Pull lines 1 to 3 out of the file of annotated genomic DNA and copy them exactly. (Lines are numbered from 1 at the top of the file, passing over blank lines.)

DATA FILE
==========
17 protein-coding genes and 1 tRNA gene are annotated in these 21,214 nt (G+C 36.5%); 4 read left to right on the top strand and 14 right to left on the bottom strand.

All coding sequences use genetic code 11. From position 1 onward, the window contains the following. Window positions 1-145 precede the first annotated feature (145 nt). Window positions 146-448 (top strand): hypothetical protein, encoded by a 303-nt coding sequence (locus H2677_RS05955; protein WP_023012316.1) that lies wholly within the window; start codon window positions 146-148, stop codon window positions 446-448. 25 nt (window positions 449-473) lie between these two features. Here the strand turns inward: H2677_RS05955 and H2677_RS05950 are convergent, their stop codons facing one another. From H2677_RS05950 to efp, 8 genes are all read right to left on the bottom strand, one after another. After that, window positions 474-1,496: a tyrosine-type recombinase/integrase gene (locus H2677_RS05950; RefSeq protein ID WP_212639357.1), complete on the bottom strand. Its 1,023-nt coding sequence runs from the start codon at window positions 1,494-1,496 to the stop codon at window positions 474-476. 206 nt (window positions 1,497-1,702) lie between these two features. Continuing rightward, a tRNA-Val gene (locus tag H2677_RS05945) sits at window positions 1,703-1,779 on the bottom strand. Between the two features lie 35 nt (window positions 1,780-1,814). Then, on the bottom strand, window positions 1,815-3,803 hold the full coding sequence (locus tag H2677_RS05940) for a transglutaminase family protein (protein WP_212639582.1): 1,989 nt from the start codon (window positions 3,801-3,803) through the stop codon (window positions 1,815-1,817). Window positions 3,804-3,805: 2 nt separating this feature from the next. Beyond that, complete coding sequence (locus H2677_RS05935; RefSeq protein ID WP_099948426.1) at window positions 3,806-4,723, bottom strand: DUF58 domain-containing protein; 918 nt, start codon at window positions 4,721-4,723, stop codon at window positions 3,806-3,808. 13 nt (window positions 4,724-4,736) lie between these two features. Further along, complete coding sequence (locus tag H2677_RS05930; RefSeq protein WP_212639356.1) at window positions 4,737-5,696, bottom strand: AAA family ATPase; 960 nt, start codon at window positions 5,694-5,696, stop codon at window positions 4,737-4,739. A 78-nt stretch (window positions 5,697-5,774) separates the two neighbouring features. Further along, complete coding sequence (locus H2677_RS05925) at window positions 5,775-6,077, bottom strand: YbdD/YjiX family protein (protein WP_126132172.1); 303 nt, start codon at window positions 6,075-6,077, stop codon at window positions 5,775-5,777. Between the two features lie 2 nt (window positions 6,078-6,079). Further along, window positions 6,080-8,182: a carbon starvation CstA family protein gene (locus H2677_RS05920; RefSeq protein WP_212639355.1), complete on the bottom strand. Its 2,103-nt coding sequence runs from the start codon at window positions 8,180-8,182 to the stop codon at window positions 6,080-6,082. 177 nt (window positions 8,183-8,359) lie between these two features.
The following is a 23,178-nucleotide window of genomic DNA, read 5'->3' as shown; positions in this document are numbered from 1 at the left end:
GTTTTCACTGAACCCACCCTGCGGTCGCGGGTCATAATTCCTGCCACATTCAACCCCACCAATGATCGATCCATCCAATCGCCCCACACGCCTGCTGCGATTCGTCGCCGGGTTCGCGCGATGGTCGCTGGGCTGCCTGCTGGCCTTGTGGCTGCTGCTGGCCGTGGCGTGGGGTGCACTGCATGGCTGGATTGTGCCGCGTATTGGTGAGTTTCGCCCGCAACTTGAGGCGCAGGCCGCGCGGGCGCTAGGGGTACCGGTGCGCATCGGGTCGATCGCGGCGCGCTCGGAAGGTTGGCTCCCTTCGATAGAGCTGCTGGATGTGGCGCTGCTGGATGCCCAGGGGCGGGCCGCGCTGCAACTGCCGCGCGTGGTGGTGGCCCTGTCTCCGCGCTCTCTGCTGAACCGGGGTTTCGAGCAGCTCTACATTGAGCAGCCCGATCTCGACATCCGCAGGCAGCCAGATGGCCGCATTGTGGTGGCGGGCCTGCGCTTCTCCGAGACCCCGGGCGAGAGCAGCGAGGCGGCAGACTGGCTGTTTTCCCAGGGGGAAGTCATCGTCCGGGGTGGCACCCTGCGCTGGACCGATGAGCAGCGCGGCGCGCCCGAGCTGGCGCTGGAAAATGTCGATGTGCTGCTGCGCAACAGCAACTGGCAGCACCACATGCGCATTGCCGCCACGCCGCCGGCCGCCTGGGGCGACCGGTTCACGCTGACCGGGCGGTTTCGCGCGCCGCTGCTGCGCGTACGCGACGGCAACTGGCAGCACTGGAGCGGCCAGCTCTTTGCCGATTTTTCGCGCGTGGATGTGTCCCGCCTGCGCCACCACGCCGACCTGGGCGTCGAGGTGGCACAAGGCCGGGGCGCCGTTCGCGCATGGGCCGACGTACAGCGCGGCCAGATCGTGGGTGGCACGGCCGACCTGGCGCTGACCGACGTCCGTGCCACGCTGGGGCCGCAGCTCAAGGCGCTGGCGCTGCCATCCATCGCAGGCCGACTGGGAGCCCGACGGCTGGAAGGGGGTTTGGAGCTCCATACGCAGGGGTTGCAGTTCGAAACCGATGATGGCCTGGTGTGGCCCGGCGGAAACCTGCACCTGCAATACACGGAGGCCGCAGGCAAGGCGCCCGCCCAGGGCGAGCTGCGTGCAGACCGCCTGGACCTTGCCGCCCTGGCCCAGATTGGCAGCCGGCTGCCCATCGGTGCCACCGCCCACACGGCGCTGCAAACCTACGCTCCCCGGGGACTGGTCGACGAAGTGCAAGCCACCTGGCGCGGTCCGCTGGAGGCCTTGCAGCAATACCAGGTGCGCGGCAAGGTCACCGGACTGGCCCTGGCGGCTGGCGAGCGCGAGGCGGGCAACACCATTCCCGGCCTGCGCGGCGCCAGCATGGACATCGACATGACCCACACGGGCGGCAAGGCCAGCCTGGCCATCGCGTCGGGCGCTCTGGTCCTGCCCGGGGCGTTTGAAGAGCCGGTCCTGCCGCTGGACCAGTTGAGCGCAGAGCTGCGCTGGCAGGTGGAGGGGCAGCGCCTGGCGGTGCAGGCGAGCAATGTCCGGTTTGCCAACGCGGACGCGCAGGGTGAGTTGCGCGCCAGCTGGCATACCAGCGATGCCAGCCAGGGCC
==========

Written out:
17 protein-coding genes and 1 tRNA gene are annotated in these 21,214 nt (G+C 36.5%); 4 read left to right on the top strand and 14 right to left on the bottom strand.

All coding sequences use genetic code 11. From position 1 onward, the window contains the following. Window positions 1-145 precede the first annotated feature (145 nt). Window positions 146-448 (top strand): hypothetical protein, encoded by a 303-nt coding sequence (locus H2677_RS05955; protein WP_023012316.1) that lies wholly within the window; start codon window positions 146-148, stop codon window positions 446-448. 25 nt (window positions 449-473) lie between these two features. Here the strand turns inward: H2677_RS05955 and H2677_RS05950 are convergent, their stop codons facing one another. From H2677_RS05950 to efp, 8 genes are all read right to left on the bottom strand, one after another. After that, window positions 474-1,496: a tyrosine-type recombinase/integrase gene (locus H2677_RS05950; RefSeq protein ID WP_212639357.1), complete on the bottom strand. Its 1,023-nt coding sequence runs from the start codon at window positions 1,494-1,496 to the stop codon at window positions 474-476. 206 nt (window positions 1,497-1,702) lie between these two features. Continuing rightward, a tRNA-Val gene (locus tag H2677_RS05945) sits at window positions 1,703-1,779 on the bottom strand. Between the two features lie 35 nt (window positions 1,780-1,814). Then, on the bottom strand, window positions 1,815-3,803 hold the full coding sequence (locus tag H2677_RS05940) for a transglutaminase family protein (protein WP_212639582.1): 1,989 nt from the start codon (window positions 3,801-3,803) through the stop codon (window positions 1,815-1,817). Window positions 3,804-3,805: 2 nt separating this feature from the next. Beyond that, complete coding sequence (locus H2677_RS05935; RefSeq protein ID WP_099948426.1) at window positions 3,806-4,723, bottom strand: DUF58 domain-containing protein; 918 nt, start codon at window positions 4,721-4,723, stop codon at window positions 3,806-3,808. 13 nt (window positions 4,724-4,736) lie between these two features. Further along, complete coding sequence (locus tag H2677_RS05930; RefSeq protein WP_212639356.1) at window positions 4,737-5,696, bottom strand: AAA family ATPase; 960 nt, start codon at window positions 5,694-5,696, stop codon at window positions 4,737-4,739. A 78-nt stretch (window positions 5,697-5,774) separates the two neighbouring features. Further along, complete coding sequence (locus H2677_RS05925) at window positions 5,775-6,077, bottom strand: YbdD/YjiX family protein (protein WP_126132172.1); 303 nt, start codon at window positions 6,075-6,077, stop codon at window positions 5,775-5,777. Between the two features lie 2 nt (window positions 6,078-6,079). Further along, window positions 6,080-8,182: a carbon starvation CstA family protein gene (locus H2677_RS05920; RefSeq protein WP_212639355.1), complete on the bottom strand. Its 2,103-nt coding sequence runs from the start codon at window positions 8,180-8,182 to the stop codon at window positions 6,080-6,082. 177 nt (window positions 8,183-8,359) lie between these two features.
The following is a 23,178-nucleotide window of genomic DNA, read 5'->3' as shown; positions in this document are numbered from 1 at the left end: